Once you've identified this, make it prominent in your Google Ads copy. Users don't want you to tell them about you and your product, they want to know how you can address their needs.

5. Be Empathetic

In his classic book How to Make Friends and Influence People, Dale Carnegie advised talking to customers about what they want and showing them how to get it. In the end, your advertising should focus on your customers' needs, not your own.

To connect on an emotional level with your consumers, you have to be able to empathize with them. If you don't know what your audience's emotional needs are, it is crucial to do some research. The best way to collect insights is to ask your target audience directly what their pain points are. You can also look for online communities around key topics of your brand and see what people are saying.

6. Don’t Try to Impress Other Advertisers

Remember that the goal of advertising is not to surprise other advertisers with clever ads but to reach your target audience. Applied to your Google Ads copy, this means that sometimes you have to stop trying to make everything sound witty or clever. Just be clear!

7. Use Language Your Audience Will Recognize

Another of Ogilvy's maxims is to speak to consumers in everyday language. You have to make your audience identify with what you are telling them in a way that is simple and relatable.

The first step is to stay away from overly technical jargon, unless you are addressing a very specific audience that speaks this way on a daily basis. The second is to research what your target audience "sounds like" by talking directly to them or visiting their online communities.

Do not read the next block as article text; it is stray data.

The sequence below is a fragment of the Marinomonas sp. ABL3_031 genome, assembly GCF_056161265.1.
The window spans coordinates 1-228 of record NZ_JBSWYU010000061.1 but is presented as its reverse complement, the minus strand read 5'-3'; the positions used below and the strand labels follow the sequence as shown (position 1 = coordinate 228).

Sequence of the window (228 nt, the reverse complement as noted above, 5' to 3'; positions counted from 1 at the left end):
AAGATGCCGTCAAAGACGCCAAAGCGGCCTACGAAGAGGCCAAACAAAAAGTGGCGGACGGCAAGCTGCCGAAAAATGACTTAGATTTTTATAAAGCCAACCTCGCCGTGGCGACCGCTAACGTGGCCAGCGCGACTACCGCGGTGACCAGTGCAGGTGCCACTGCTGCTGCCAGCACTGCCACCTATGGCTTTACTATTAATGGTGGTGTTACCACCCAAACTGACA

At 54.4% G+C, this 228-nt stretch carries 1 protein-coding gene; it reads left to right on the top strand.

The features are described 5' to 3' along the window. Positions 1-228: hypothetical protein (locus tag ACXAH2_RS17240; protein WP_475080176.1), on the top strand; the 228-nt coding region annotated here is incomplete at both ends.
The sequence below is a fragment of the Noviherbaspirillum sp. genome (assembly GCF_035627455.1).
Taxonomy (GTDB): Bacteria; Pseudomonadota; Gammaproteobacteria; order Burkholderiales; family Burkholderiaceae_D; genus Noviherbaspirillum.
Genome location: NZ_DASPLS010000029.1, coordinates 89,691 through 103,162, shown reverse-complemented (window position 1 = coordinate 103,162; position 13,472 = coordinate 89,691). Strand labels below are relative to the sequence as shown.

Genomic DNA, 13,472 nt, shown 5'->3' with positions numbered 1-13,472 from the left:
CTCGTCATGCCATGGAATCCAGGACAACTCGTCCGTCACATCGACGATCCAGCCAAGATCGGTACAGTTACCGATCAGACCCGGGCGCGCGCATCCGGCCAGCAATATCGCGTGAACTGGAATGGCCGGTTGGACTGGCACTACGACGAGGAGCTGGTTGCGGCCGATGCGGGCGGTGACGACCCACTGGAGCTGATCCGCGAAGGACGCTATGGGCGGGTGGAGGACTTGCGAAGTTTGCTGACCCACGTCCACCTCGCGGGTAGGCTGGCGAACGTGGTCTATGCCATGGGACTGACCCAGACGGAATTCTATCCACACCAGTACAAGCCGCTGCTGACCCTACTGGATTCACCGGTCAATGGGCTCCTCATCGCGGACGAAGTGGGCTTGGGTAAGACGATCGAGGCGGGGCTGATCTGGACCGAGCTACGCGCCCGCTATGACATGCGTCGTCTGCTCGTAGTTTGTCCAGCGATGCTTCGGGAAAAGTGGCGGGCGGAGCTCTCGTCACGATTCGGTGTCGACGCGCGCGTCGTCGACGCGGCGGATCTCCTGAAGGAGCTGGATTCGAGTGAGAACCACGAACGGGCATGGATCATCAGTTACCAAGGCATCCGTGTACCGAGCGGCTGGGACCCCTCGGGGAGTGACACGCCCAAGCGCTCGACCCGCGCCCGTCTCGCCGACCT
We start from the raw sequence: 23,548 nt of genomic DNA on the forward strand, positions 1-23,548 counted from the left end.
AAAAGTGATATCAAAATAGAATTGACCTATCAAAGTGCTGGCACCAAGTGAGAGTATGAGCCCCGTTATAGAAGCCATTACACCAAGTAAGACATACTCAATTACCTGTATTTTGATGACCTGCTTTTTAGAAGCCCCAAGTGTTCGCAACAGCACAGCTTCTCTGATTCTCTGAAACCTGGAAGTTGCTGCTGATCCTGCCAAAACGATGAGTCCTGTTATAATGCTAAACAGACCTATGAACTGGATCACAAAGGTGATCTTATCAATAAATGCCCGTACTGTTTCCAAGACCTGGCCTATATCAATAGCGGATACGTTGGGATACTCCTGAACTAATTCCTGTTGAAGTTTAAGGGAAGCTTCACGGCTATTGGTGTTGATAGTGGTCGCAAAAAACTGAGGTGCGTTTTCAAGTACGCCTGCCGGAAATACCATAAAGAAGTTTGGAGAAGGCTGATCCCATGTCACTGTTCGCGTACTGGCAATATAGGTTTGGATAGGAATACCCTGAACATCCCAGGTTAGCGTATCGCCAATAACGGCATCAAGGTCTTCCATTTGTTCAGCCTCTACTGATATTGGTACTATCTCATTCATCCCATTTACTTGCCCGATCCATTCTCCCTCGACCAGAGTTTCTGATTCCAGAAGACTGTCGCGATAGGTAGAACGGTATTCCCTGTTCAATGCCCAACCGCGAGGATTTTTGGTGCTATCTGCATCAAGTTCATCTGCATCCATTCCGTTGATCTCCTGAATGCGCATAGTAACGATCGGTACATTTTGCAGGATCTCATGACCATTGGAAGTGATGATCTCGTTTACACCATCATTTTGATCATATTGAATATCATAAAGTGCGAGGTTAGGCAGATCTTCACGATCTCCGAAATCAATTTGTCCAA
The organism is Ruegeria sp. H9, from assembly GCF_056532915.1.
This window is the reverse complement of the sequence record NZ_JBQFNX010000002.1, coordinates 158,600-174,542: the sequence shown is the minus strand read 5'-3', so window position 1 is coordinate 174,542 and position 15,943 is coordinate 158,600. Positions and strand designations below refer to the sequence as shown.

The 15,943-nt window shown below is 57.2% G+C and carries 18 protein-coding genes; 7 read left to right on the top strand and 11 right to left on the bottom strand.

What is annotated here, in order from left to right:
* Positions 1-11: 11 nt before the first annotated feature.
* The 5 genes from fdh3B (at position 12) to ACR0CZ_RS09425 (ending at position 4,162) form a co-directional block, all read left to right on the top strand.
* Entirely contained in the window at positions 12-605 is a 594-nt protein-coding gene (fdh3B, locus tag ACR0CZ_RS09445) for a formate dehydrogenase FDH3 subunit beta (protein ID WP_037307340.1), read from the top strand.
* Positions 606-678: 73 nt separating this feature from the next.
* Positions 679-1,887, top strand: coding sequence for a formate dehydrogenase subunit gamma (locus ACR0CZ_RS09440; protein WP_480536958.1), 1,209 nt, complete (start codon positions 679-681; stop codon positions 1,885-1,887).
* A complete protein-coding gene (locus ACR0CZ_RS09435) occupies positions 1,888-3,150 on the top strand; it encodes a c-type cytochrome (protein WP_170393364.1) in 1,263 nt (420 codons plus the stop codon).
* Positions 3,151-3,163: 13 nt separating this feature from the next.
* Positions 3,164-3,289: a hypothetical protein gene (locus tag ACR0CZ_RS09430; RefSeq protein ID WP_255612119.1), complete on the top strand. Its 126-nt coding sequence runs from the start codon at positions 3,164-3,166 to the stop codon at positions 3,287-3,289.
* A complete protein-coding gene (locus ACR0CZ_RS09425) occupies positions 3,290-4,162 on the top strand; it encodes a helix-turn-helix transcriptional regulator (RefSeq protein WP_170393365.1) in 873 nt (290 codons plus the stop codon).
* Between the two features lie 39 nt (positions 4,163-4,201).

8. Find Your Angle

In The 22 Immutable Laws of Marketing, Ries and Trout detail 22 marketing principles that should always be respected.

One of these principles is that to beat the market leader you don't have to be better than that brand, but position yourself in the opposite way. For example, Apple, which is not the market leader, positions itself as the complete opposite of Android.

9. The Law of Concentration

Another principle in The 22 Immutable Laws of Marketing is the law of concentration.

With Google Ads, there are a lot of organic and paid results competing for consumers' attention. Similarly, many companies have related tools and solutions.

The solution is to narrow the focus of your ads as much as possible. Instead of talking about everything you can offer, focus on a very specific problem and offer a single solution. This ensures that your message is easy to understand.

10. Prove What You Say

Almost 80 years ago, Victor Schwab stated that for advertising to work, it has to provide consumers with a rational justification for their emotional decisions. This principle is stated in his book How To Write a Good Advertisement.

Your Google Ads copy can include facts, figures, testimonials, scientific studies, or other concrete evidence that makes the consumer feel good about buying your product or service. This is especially important for products that are expensive or require an ongoing fee (e.g. monthly memberships).

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Anna Ribas